Coolidge Blog

The Mellon Plan: The Legislative Fight for the First Supply-Side Tax Reforms

By The Honorable French Hill Tax reform isn’t easy, but it is possible. Even dramatic tax reform. Today, when many doubt that proposition, it’s useful to look back at another […]

Calvin Coolidge and the Post-Armistice Chlorine Gas Campaign

By Robert M. Klein, M.D., Columbia University Irving Medical Center On May 18, 1924, First Congregational Church in Washington held its regular service. But this Sunday, one important congregant was […]


GRACE COOLIDGE’S RADIO DEBUT OVER STATION NAA ON DECEMBER 4, 1922 By Jerry L. Wallace Next year is a centennial year for President Calvin Coolidge. But this year marks a […]

The Great 1928 Budget Debate

We tend to project our own assumptions about party positions onto events long past. For example, we assume that Democrats always advocated for increased government spending, at least more so […]

Steven Frias: 2015 Winner of the Coolidge Prize for Journalism

October 26, 2015


This op-ed was written by Steven Frias of Cranston, Rhode Island, the 2015 winner of the Coolidge Prize for Journalism. Mr. Frias, a twice-monthly contributor, is a regulatory lawyer, Rhode Island’s Republican National Committeeman and the author of “Cranston and Its Mayors: A History.”

A tax we’ll all pay someday
Providence Journal
April 15. 2015

Gov. Gina Raimondo’s budget includes a proposal to create a new state property tax to be assessed on non-owner-occupied residential properties valued at a $1 million or more. Because it affects expensive vacation homes, like the one owned by pop singer Taylor Swift, it is being justified as a luxury tax or as a tax on the wealthy who can afford it. However, history has shown that taxes on luxuries can harm people other than the wealthy and taxes on the wealthy can turn into taxes on the general public.
One luxury tax that ended up harming more than the wealthy was the federal tax on expensive boats. In 1990, President George H.W. Bush and Congress crafted legislation that included various tax increases, breaking Bush’s campaign pledge against new taxes. One such tax was a new federal excise tax of 10 percent on boats sold for more than $100,000.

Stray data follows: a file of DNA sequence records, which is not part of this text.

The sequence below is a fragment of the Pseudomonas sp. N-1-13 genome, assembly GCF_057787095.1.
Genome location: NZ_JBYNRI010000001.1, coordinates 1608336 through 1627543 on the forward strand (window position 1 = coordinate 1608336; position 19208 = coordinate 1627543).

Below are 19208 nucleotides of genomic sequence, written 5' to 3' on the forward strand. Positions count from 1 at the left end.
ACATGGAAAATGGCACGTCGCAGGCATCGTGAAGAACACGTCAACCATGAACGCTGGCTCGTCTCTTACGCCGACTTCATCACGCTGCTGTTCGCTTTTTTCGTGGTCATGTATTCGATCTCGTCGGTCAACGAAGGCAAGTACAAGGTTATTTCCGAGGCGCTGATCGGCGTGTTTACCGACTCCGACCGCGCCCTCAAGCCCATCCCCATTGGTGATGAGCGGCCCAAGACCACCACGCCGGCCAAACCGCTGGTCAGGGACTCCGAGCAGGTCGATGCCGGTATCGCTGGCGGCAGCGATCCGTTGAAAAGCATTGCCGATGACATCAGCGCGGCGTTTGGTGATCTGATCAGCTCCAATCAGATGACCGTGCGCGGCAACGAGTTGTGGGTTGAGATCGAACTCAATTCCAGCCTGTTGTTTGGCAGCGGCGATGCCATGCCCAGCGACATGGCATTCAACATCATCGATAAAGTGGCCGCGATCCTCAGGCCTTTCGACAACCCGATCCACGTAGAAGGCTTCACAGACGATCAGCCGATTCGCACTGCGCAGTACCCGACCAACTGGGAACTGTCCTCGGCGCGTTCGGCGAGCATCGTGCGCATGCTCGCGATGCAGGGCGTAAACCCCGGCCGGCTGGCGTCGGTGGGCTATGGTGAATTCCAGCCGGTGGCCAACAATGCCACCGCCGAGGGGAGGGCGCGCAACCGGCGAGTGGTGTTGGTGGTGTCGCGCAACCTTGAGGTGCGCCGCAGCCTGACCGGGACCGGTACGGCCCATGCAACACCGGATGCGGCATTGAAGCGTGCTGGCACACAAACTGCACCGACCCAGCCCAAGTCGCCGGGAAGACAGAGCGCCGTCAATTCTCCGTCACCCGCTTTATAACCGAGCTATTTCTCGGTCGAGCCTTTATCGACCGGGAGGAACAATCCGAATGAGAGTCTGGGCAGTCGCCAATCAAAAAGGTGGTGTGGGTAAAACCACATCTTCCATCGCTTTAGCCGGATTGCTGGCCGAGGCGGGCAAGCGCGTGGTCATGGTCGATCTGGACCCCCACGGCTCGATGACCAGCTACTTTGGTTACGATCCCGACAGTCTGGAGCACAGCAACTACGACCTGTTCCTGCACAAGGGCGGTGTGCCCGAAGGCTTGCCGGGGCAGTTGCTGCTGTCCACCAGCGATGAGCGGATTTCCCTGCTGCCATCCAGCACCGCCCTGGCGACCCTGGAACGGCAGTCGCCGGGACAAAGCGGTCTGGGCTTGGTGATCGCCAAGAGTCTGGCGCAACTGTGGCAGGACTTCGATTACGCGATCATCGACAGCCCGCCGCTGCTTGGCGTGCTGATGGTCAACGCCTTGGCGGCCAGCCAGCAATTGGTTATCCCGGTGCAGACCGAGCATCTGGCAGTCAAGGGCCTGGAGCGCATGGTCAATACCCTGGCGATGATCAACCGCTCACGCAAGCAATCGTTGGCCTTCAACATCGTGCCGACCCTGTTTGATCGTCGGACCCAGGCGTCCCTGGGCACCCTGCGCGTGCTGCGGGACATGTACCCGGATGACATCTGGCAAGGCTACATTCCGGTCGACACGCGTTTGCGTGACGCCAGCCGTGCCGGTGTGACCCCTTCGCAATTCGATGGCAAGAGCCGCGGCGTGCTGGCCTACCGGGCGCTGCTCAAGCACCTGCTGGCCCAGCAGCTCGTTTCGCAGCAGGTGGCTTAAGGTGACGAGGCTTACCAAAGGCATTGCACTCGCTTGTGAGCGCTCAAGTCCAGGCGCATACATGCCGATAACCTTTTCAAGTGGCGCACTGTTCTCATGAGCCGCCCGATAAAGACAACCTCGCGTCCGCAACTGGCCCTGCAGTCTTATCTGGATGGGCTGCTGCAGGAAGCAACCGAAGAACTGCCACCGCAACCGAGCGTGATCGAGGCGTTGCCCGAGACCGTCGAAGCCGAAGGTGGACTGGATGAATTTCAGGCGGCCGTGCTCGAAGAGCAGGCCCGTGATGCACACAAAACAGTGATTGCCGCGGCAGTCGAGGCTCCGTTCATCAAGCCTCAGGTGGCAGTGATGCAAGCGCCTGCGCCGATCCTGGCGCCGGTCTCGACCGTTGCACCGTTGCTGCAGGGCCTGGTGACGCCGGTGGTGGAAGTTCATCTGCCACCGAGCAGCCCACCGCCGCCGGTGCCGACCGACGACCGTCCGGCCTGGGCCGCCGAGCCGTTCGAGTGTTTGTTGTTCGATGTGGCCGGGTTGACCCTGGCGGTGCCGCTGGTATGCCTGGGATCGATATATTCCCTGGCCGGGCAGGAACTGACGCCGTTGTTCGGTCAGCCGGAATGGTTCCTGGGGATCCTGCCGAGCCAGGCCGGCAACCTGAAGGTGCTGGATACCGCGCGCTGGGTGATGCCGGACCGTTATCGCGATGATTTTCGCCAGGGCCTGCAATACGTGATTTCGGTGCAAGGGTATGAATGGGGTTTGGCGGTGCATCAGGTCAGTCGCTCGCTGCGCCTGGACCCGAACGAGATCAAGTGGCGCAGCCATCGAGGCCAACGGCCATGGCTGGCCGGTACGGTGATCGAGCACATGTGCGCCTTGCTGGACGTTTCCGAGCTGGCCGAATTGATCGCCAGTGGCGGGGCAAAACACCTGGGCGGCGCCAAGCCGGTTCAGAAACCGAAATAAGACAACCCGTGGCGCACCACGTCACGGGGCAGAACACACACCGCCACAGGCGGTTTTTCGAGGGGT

Boat sales plummeted and the boat industry sank into an economic crisis. There were estimates that more than 10,000 workers in the boat industry were unemployed, of which more than 1,000 were from Rhode Island. Boat builders burned a boat in Narragansett Bay in protest. Instead of soaking the rich, the new tax put blue collar boat builders out of work.
In 1993, the tax was repealed, partially thanks to efforts by U.S. Sen. John Chafee, R-R.I., who had originally voted for the tax as part of budget legislation. The boating industry regained its buoyancy. Similarly, a new state property tax on million dollar vacation homes may harm businesses dependent on tourism, which employ thousands of Rhode Islanders.
One tax that started as a tax only on the wealthy was the federal income tax. In 1909, Congress passed an amendment to the U.S. Constitution giving the federal government the power to enact an income tax. The amendment was sponsored by U.S. Sen. Nelson Aldrich, R-R.I., in a maneuver to stop a federal income tax from being adopted by legislation. It was assumed that three-fourths of the states would never adopt the amendment.
However, Aldrich miscalculated. As explained by progressive historian John D. Buenker, “the task of ratifying the amendment was greatly eased because of the understanding that any tax levied under its authority would fall only upon the wealthiest 3 percent to 5 percent of the population; the claim that ‘only the rich will pay’ was heard in state legislatures across the land.” By 1913, three-fourths of the states had adopted the amendment, although Rhode Island was not one of them, and a federal income tax that taxed only the wealthiest was adopted.
Today, however, the federal income tax is paid by most Americans earning income.
Once a new tax is established, politicians are more likely to expand it than curb government spending. In 1969, Gov. Frank Licht had the General Assembly adopt an investment tax, which was an income tax limited to interest paid on savings accounts, as well as dividends and capital gains. Some feared this new tax would eventually lead to a state income tax. Immediately after it was adopted, millions of dollars were withdrawn from savings accounts at Rhode Island banks in an effort to avoid the tax.
Eventually, Licht’s investment tax failed to generate the revenue he expected, but government spending on social–welfare programs continued to dramatically increase. In 1971, breaking his campaign pledge to oppose a state income tax, Licht was able to persuade the General Assembly to enact an income tax over widespread public opposition. Similarly, if a new state property tax is established, the General Assembly will be more likely to broaden it than restrain spending.
The 17th century English metaphysical poet John Donne meditated on how the death of one impacts us all, writing: “never send to know for whom the bell tolls; it tolls for thee.” In economics, we are likewise all interconnected, but it is more than metaphysical. The luxuries of the wealthy are the livelihood of workers. A tax on the few today can become a tax on the many tomorrow.
When you hear about a tax on the wealthy, be leery, for eventually, it will be a tax on you and me.

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